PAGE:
Covers the Carboniferous and Permian eras, and explains forms of life during this time. The illustrations are fun and partly made up of comics. Wonderfully funny and sassy. Unfortunately it's a bit outdated (published in 2004, it reflects the now-incorrect label of Megarachne as a spider, rather than a eurypterid), and this is the only reason why I have to knock a star. As other reviewers have pointed out, it's easy to find good books on the Mesozoic, but the Paleozoic is a bit trickier.

Alice Sujata
Jan 31, 2014 rated it really liked it
While there's a seemingly endless supply of juvenile books about the Mesozoic age, good ones covering the Paleozoic are scarce. After reading The Story of Life On Earth by Margret Munro, we used this book to dive deeper into the details of the evolution of life during this era.

The Carboniferous and Permian periods are explained in simple terms with interesting facts about both plant and animal life during these ages. Fun comics and jokes about the time are scattered throughout and help explain t
Sep 30, 2013 rated it it was amazing
Shelves: kid-non-fiction
Published by National Geographic, this book deals with the Carboniferous and Permian periods of Earth’s history. Told in an easy-to-understand manner plus great pictures and cartoons to go along with the explanations make this a fun, informative read. There are charts, maps, and silly drawings to capture students’ attention. A lot of information is packed into this thin volume. I could see students picking this up more than once.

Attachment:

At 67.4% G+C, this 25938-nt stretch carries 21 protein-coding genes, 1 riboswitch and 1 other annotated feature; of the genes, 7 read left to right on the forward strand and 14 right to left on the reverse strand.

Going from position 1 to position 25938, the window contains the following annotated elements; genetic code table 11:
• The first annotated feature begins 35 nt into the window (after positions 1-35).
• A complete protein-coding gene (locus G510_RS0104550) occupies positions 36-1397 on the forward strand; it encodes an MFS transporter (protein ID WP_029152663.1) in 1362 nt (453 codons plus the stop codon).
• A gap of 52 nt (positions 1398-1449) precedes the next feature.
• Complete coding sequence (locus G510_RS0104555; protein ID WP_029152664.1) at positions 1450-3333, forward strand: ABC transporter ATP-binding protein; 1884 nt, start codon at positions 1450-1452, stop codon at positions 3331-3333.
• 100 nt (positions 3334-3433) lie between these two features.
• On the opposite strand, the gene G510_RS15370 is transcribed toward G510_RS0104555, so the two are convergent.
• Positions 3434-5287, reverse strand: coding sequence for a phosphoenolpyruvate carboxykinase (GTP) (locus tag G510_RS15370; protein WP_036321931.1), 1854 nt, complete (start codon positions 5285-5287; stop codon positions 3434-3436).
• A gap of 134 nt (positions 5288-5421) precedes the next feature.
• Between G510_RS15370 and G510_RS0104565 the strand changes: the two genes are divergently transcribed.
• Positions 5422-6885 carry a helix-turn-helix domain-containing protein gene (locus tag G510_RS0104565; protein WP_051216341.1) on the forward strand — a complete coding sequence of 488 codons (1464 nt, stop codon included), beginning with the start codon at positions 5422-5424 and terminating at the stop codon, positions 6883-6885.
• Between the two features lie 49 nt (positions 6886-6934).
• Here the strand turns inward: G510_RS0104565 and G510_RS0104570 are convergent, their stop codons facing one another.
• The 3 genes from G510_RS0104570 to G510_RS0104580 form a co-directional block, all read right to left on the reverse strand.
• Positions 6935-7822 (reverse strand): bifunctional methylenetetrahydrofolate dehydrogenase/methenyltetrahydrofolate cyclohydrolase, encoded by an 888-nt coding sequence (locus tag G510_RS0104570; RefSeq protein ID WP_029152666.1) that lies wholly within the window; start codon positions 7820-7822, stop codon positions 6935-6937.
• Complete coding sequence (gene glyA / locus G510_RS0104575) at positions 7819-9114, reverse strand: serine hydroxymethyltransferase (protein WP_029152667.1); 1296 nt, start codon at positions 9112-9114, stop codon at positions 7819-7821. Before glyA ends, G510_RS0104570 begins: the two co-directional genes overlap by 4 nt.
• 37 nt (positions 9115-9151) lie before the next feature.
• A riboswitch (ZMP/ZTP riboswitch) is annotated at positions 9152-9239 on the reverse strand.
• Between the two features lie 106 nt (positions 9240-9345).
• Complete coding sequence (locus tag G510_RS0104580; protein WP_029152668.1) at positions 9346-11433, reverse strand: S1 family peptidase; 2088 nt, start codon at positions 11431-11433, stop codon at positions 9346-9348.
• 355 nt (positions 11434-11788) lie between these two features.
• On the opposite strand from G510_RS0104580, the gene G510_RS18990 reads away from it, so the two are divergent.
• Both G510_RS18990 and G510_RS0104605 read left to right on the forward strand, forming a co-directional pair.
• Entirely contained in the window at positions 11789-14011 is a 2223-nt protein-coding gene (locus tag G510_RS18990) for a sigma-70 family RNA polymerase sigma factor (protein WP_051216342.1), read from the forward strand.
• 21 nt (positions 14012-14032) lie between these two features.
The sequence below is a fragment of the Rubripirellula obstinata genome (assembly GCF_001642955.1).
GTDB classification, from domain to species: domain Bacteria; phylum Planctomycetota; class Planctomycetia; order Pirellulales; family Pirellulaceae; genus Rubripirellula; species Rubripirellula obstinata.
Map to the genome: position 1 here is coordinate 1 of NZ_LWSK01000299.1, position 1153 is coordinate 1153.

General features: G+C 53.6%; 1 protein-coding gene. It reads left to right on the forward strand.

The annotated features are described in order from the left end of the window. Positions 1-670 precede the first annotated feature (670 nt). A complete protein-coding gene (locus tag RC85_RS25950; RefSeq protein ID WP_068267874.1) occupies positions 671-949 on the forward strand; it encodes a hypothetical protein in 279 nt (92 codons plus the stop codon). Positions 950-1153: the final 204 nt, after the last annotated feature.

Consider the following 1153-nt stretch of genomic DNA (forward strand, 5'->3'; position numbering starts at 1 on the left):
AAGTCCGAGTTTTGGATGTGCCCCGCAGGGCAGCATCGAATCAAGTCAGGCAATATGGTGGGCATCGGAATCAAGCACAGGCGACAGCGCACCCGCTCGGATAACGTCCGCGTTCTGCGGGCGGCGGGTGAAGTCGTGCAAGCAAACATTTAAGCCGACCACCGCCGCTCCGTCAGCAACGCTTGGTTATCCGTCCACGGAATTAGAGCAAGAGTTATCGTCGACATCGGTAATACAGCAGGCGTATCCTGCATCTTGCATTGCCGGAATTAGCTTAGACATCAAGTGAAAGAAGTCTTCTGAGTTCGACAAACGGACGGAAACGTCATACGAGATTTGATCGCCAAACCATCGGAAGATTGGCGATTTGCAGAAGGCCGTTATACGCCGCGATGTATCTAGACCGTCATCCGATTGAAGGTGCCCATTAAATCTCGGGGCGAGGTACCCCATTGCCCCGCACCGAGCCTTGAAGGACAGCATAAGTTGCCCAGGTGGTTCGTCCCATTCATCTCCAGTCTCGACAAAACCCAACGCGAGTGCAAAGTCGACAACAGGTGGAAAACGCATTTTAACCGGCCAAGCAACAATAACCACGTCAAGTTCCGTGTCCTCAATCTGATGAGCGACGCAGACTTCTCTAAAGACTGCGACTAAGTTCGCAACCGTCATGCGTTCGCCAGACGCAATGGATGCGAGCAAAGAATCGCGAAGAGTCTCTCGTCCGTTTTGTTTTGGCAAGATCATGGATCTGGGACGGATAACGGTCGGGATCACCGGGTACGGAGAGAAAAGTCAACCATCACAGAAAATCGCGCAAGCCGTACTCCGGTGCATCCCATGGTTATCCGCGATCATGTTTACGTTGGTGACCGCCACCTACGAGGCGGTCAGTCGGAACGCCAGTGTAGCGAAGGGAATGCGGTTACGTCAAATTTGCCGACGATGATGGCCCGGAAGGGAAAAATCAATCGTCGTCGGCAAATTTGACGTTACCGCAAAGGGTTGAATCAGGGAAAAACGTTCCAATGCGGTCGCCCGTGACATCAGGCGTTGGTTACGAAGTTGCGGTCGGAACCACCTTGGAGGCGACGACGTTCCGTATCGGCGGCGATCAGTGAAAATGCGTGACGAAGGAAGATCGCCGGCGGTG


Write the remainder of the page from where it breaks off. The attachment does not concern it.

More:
Abby Johnson
Dec 19, 2007 rated it really liked it
This book explores the plants and animals of the Carboniferous and Permian eras, way before dinosaurs were around. With cartoons and many detailed illustrations, Bonner brings this prehistoric world to life. Her books really make me realize that in the history of the world, humanity is nothing more than a drop in the bucket. Big ideas are simplified and made fun and interesting. Wahoo!
Jul 06, 2013 rated it it was amazing
Fun to read, good pictures and humor.
Feb 03, 2012 rated it it was amazing
Shelves: evolution, science
The perfect childrens book.
Feb 02, 2011 rated it it was amazing
Shelves: pink, purple
Awesome book! Explains a lot about pre-dinosaur species (especially reptiles and amphibians), which usually get short shrift. :)
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HANNAH BONNER's natural illustrations have graced many publications including the best-selling Scholastic Science Dictionary and three award-winning National Geographic Kids titles, including When Bugs Were Big, Plants Were Strange, and Tetrapods Stalked the Earth, a Booklist Top 10 Science Book for Youth and included in the New York Public Library's 100 Titles for Reading and Sharing. ...more